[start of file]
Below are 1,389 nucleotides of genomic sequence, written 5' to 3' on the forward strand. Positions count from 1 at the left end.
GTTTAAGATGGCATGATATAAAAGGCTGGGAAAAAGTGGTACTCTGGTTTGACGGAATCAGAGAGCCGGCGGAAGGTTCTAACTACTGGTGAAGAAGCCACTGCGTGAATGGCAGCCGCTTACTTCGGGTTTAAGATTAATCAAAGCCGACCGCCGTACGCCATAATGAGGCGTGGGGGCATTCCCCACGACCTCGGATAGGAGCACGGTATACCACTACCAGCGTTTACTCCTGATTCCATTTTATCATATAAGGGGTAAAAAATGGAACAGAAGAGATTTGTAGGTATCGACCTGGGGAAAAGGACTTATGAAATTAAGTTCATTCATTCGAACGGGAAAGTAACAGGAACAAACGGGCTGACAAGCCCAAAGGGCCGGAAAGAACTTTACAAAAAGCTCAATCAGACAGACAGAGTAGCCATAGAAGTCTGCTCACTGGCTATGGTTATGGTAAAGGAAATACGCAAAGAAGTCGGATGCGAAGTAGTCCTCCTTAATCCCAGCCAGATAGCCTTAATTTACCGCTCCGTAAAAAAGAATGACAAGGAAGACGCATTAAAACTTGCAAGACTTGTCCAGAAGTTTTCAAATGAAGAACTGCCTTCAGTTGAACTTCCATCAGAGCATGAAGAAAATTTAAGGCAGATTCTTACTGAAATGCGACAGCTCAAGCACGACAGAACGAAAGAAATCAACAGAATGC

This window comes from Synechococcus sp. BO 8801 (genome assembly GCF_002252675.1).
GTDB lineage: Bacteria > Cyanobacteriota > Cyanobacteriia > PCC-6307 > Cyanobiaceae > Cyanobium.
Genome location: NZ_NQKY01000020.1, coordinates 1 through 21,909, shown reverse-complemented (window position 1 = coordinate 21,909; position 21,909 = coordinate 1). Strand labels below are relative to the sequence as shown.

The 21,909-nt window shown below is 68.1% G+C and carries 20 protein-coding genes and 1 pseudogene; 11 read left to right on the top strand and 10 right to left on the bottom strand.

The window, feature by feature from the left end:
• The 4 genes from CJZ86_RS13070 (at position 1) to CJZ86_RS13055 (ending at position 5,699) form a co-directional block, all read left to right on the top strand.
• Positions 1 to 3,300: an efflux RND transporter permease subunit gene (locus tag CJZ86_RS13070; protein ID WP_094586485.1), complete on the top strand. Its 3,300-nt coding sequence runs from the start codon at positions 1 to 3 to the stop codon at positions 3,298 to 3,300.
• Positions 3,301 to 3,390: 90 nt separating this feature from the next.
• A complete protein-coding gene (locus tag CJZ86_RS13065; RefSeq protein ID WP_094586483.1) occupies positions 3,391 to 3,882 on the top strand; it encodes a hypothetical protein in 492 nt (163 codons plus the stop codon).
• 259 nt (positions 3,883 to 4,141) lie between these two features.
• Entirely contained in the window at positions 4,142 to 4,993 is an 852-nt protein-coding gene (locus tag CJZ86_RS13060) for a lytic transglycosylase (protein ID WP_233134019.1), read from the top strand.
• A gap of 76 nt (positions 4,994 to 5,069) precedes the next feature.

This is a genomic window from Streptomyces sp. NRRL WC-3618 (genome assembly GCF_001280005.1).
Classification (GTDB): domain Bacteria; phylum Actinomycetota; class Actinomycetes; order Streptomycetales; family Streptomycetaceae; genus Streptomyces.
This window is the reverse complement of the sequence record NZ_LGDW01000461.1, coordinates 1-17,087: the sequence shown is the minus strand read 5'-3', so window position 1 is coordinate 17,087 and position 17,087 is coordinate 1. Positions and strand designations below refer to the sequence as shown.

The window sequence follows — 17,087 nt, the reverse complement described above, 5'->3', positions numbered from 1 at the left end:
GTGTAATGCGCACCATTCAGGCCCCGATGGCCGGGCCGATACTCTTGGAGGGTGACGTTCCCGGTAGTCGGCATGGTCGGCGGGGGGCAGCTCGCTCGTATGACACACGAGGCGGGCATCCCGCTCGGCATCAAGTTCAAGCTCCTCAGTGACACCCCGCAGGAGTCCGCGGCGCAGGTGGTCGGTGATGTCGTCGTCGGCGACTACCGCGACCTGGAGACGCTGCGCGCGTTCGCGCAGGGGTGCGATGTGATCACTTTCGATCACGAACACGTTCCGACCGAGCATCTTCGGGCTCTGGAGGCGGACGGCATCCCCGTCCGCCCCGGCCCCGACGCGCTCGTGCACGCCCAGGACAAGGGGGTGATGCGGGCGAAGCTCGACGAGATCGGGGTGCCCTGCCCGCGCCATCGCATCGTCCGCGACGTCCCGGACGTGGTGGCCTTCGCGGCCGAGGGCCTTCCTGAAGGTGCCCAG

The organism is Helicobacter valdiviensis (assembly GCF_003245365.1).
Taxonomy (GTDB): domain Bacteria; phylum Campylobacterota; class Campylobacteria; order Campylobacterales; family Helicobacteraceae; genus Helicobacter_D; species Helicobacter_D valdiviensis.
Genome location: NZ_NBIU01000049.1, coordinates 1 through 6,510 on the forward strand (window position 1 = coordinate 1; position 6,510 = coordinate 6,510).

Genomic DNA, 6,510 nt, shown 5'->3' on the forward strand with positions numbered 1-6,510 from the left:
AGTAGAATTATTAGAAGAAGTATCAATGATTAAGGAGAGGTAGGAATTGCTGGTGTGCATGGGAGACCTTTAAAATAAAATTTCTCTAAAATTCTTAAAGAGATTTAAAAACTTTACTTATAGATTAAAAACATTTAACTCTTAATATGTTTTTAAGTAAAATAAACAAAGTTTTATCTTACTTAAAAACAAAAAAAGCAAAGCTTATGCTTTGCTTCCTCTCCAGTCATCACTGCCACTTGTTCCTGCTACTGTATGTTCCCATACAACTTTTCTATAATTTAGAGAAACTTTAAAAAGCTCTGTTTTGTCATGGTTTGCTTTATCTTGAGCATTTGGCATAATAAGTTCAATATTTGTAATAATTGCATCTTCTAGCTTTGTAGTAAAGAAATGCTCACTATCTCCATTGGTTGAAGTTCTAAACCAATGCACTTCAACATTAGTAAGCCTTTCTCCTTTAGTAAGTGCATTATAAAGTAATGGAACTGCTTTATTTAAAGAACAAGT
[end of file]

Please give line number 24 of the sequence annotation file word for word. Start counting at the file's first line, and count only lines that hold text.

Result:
AGTAGAATTATTAGAAGAAGTATCAATGATTAAGGAGAGGTAGGAATTGCTGGTGTGCATGGGAGACCTTTAAAATAAAATTTCTCTAAAATTCTTAAAGAGATTTAAAAACTTTACTTATAGATTAAAAACATTTAACTCTTAATATGTTTTTAAGTAAAATAAACAAAGTTTTATCTTACTTAAAAACAAAAAAAGCAAAGCTTATGCTTTGCTTCCTCTCCAGTCATCACTGCCACTTGTTCCTGCTACTGTATGTTCCCATACAACTTTTCTATAATTTAGAGAAACTTTAAAAAGCTCTGTTTTGTCATGGTTTGCTTTATCTTGAGCATTTGGCATAATAAGTTCAATATTTGTAATAATTGCATCTTCTAGCTTTGTAGTAAAGAAATGCTCACTATCTCCATTGGTTGAAGTTCTAAACCAATGCACTTCAACATTAGTAAGCCTTTCTCCTTTAGTAAGTGCATTATAAAGTAATGGAACTGCTTTATTTAAAGAACAAGT